The European Union (EU) Council has adopted rules requiring crypto asset service providers to collect transaction data and forward it to tax authorities. The move reflects a global trend towards increased scrutiny and regulation of the cryptocurrency industry, though some users aren’t happy.
As countries around the world recognise the growing importance of digital currencies, policymakers are striving to establish comprehensive frameworks to address potential risks and ensure financial stability.
The EU in particular is keen to “make it more difficult for criminals to circumvent anti-money laundering rules via crypto currencies.”
“Today, the Council adopted updated rules on information accompanying the transfers of funds, thereby extending the scope to cover transfers of crypto assets,” stated the EU Council.
The EU emphasizes that these regulations are essential to prevent the misuse of crypto assets for criminal activities.
The Council has just adopted the first-ever EU rules on markets in crypto-assets and services.
— EU Council (@EUCouncil) May 16, 2023
By implementing such measures, the EU says it is safeguarding its financial system and upholding stringent anti-money laundering rules.
“Today’s decision is bad news for those who have misused crypto-assets for their illegal activities, to circumvent EU sanctions or to finance terrorism and war. Doing so will no longer be possible in Europe without exposure – it is an important step forward in the fight against money laundering,” said Elisabeth Svantesson, Minister for Finance of Sweden.
Under the new rules, crypto asset service providers will now be required to collect and make accessible specific information about the sender and beneficiary of crypto asset transfers, irrespective of transaction amount.
“This ensures the traceability of crypto-asset transfers in order to be able to better identify possible suspicious transactions and block them,” stated the EU Council.
On Twitter, the news provoked a mixed response. Amusingly, the best response might have come from an AI-powered account, ReplyGPT, who wrote, “Looks like the EU wants to make sure we can’t keep our crypto transactions anonymous and mysterious anymore. Who needs privacy, right?”
AML regulation tightened
The EU Council has defined this legal framework as a part of a package of legislative proposals to strengthen the EU’s anti-money laundering and countering terrorism financing (AML/CFT) rules, presented by the Commission on July 20, 2021.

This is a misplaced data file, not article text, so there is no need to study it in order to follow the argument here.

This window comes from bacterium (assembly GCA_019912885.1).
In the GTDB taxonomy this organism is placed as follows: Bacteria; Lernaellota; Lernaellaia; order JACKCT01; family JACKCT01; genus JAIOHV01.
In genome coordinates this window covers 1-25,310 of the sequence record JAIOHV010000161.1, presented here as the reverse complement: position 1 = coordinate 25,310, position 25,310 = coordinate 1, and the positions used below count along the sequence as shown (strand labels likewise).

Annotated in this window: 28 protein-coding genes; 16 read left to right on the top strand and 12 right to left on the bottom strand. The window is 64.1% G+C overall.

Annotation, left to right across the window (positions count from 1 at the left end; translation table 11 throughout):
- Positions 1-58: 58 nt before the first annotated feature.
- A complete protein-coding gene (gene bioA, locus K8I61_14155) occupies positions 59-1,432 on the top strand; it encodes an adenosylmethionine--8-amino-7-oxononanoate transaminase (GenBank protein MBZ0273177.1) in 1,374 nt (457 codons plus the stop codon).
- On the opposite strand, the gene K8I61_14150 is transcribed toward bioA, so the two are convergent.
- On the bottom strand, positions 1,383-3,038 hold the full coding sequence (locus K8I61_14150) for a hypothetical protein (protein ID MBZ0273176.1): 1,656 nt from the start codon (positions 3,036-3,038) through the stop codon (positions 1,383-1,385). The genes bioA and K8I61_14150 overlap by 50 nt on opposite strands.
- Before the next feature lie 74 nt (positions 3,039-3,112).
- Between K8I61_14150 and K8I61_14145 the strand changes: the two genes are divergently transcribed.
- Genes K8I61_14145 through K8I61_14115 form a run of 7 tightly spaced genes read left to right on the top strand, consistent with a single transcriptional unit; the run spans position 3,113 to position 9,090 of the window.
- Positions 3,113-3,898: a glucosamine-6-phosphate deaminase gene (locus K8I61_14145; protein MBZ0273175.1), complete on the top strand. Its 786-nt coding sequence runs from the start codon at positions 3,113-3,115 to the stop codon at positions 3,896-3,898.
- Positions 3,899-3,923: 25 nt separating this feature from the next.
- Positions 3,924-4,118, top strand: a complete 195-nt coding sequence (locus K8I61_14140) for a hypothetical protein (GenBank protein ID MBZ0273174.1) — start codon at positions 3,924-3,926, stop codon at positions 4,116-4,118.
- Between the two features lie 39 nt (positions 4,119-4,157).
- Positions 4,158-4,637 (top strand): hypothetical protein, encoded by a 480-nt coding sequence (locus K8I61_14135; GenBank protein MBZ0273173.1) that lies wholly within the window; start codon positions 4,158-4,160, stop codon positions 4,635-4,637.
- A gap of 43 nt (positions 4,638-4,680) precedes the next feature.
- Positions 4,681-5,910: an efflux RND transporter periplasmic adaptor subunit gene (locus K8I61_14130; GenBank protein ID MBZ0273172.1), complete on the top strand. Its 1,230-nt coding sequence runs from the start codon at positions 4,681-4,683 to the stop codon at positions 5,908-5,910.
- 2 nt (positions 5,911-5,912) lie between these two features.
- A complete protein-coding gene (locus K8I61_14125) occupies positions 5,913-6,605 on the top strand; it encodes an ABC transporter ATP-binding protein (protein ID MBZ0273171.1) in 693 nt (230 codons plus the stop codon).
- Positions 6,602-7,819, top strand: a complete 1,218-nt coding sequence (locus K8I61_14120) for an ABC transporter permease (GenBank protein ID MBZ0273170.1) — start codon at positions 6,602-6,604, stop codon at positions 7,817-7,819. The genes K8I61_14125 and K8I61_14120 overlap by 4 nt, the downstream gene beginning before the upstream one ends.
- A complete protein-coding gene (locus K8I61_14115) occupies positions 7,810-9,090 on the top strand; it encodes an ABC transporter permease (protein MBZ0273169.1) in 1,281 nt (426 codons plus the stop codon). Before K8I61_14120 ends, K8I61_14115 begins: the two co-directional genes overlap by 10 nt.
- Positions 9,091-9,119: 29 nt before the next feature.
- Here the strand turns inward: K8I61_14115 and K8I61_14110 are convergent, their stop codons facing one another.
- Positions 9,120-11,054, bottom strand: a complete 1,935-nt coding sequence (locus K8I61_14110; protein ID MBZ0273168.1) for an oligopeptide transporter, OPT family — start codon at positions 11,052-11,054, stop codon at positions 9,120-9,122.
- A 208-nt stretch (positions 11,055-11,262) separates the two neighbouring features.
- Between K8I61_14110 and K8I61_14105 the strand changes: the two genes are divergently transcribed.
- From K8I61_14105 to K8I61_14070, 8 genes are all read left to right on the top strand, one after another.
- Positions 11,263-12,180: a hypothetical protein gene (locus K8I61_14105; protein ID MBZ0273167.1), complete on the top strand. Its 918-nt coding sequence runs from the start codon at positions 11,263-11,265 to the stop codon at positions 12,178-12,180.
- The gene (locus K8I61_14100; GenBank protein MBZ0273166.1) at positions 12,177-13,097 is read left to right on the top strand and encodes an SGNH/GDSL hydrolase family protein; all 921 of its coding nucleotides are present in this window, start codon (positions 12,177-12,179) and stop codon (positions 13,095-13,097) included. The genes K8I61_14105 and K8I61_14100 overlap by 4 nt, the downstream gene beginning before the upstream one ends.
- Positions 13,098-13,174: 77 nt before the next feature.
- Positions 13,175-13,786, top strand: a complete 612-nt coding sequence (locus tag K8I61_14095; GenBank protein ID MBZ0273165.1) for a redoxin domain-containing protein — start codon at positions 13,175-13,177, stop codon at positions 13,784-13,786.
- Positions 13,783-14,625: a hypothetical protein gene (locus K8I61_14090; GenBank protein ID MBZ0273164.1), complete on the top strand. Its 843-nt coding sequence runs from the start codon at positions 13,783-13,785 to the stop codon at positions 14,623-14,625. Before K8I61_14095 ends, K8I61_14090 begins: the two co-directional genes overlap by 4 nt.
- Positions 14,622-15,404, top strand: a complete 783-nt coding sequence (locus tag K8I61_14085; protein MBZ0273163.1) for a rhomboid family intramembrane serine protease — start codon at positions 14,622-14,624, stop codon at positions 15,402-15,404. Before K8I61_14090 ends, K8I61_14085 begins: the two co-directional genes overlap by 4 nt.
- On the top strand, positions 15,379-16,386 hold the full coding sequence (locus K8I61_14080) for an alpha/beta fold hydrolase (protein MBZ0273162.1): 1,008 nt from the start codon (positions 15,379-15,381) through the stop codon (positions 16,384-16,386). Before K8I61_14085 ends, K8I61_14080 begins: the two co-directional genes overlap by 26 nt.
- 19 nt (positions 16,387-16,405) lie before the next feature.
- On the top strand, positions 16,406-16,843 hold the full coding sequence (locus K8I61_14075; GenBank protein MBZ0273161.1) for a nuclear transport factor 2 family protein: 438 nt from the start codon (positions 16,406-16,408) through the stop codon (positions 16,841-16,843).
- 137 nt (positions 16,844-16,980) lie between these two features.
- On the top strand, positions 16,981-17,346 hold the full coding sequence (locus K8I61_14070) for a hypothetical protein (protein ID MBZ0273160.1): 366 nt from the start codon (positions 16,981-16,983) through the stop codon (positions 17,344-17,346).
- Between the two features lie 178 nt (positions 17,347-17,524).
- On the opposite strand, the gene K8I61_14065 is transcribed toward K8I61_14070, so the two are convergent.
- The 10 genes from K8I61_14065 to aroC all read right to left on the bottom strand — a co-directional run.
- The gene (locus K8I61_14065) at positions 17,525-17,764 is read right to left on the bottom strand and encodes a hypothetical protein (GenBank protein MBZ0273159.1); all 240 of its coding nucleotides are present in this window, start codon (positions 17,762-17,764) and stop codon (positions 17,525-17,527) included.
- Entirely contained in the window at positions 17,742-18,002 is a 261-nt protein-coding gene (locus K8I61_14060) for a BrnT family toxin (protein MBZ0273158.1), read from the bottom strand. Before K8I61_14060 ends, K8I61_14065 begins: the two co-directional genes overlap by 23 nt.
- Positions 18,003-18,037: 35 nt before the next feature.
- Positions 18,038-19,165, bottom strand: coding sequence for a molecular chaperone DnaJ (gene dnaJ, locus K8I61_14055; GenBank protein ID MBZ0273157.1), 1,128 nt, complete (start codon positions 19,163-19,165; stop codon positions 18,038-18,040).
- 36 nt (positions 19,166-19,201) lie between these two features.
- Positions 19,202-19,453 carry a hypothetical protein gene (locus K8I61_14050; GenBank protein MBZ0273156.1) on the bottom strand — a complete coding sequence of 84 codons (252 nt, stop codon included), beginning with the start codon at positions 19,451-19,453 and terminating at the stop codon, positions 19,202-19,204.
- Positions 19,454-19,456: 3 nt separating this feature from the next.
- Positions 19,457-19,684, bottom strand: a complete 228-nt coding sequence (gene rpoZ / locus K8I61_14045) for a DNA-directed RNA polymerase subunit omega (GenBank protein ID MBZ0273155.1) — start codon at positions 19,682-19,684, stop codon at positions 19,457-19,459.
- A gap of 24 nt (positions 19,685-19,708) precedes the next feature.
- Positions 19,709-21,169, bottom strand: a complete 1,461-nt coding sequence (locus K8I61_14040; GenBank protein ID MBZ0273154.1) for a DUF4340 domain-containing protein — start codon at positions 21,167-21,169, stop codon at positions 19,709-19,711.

“The package also includes a proposal to create a new EU authority to fight money laundering,” reads the EU Council’s statement.
Its position on the transfer of funds proposal was agreed upon on December 1, 2021.
“Today’s formal adoption, according to the Council, represents the final step in the legislative process,” sated the Council.
Is crypto trading gambling?
In the UK, the Treasury Committee, comprising MPs from different parties, has released a report advocating for the classification of consumer trading in “unbacked cryptoassets” as gambling.
The report underscores the Committee’s claim that cryptocurrencies like Bitcoin lack intrinsic value and have little discernible societal benefit in. According to its contents, such currencies are frequently exploited by criminals for illicit activities such as scams, fraud, and money laundering.
🚨 Published today 🚨
🪙 We’ve just published our report on cryptoassets, setting out our recommendations for the Government’s approach to regulating this market.
— Treasury Committee (@CommonsTreasury) May 16, 2023
The Committee expresses concerns about the substantial risks posed to consumers due to the extreme price volatility and potential financial losses associated with these digital assets.
In light of such concerns, MPs urge the government to regulate consumer crypto trading as gambling, given its similarity to speculative betting.
“By betting on these unbacked ‘tokens,’ consumers should be aware that all their money could be lost,” said MP Harriett Baldwin, Chair of the Treasury Committee.
Mona El Isa, CEO and Founder at DeFi platform Avantgarde, was unimpressed by the Committee’s claims.
“It is disappointing to see MPs on the Treasury Committee using language and phrases around cryptocurrencies that will inevitably be picked up as sensationalist headlines and further perpetuate the misconceptions of digital assets and how the ecosystem works,” she said.